What Happened to First Man?

The $16.5 million grossed by First Man for Universal this past weekend is…underwhelming. In fact it’s a significant disappointment considering the movie was touted as a massive story about…wait, what was it about again?

Much of the post-game analysis in the entertainment press has focused on whether or not the controversy surrounding whether or not the movie featured significant enough placement of the American flag. A dust-up following press screenings had conservative commentators claiming the filmmakers omitted a shot of Neil Armstrong (Ryan Gosling) planting the flag after taking his first steps on the moon. Gosling, along with director Damien Chazelle, spent much of the time since saying there was plentiful usage of the flag elsewhere, just not in one scene.

What’s been overlooked is that the marketing campaign Universal ran never actually managed to answer that initial question: What is this about?

It’s something I was never able to quite figure out. The campaign certainly emphasized the reteaming of Gosling and Chazelle, playing off the popularity of La La Land a couple years ago. And there were a lot of big dramatic shots of Gosling as Armstrong looking very serious and very somber about the risks he was taking as he, with the rest of NASA, prepared to take the space program to the moon.

But what exactly is Armstrong looking so serious and somber about? That’s never really explained.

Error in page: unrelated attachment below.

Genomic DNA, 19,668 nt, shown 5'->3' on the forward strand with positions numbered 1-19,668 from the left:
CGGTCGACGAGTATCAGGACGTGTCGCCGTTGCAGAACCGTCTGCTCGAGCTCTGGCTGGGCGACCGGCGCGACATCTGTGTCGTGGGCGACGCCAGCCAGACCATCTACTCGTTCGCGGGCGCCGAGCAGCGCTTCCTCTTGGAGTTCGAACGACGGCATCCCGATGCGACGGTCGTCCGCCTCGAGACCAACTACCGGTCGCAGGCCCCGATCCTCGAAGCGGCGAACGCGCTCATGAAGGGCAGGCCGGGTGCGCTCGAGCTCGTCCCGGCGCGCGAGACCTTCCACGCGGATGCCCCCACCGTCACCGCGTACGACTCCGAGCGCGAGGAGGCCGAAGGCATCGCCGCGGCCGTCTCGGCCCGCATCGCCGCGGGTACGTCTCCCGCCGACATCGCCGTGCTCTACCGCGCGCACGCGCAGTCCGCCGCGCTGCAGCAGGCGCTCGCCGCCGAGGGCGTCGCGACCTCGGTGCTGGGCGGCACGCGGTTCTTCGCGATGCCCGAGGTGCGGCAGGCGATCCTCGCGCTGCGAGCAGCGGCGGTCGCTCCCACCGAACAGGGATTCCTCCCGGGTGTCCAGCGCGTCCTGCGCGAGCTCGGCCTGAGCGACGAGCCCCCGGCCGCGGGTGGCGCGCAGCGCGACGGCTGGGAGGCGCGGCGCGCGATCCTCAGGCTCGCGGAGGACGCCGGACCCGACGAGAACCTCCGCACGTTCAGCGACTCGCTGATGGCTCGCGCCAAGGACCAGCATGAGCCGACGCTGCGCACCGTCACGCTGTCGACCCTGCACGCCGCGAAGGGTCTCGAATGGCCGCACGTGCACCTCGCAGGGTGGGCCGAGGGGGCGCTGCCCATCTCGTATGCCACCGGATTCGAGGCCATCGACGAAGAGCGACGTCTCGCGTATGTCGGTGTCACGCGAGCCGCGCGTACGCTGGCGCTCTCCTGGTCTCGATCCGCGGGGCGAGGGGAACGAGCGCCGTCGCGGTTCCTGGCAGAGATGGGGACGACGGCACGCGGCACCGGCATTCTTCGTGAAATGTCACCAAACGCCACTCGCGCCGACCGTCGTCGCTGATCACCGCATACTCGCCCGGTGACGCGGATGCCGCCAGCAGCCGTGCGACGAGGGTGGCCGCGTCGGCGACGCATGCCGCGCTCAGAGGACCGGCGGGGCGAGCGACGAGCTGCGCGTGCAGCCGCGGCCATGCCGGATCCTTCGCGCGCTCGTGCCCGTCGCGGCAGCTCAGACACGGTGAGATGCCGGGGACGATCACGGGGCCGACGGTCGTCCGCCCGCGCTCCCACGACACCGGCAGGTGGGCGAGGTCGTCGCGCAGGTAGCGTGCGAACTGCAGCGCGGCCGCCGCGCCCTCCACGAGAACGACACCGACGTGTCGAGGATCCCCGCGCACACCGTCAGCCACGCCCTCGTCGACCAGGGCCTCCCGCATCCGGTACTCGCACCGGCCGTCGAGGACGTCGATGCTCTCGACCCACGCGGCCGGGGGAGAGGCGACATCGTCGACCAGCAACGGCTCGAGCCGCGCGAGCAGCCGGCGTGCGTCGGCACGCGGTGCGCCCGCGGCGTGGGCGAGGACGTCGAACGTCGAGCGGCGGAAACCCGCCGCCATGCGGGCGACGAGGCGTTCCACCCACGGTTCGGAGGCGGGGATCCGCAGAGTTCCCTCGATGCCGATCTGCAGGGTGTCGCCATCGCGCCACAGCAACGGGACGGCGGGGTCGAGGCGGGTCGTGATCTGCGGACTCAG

At best we get the sense he’s conflicted about his responsibility to exploration and his commitment to the mission, the risks of which mean he may not be able to live up to his responsibilities and commitments as a father and husband.

Even that message is muddled, though. The trailers were largely free of dialogue, choosing to emphasize the visuals more than the characters. So we never see hear Armstrong explain or rationalize why he loves his family so much but his mission more.

Another factor that may have triggered audience apathy is that we’ve seen this story before. The Right Stuff, “From the Earth to the Moon” and other dramatizations have covered similar ground and, because the marketing was presented mostly dialogue-free, it didn’t actually promise anything new was being added to the pop culture understanding of Armstrong or his mission.

Some of that was covered in the press coverage following festival and other screenings, but if you aren’t someone immersed in Film Twitter, odds are good you missed a lot of it, which means you missed a fair amount of background material.

Finally, there’s the fact that we may actually be all full up of stories about the stoic sacrifice of white men. The last major movie about the early days of NASA was 2016’s Hidden Figures, which told a story about the agency’s lunar mission much of the public was largely unfamiliar with. When Hidden Figures went wide the first weekend of January 2017, it played in 1,000 fewer theaters but grossed $6 million more than First Man. That was not only because it did break new ground in its story but it also opened up the trip to the moon, something that remains a touchstone in American history, to a whole new audience by showing the diverse nature of the team that made that mission possible. Women and people of color were suddenly a much bigger part of that story, whereas the contributions of white men have been covered quite well over the years.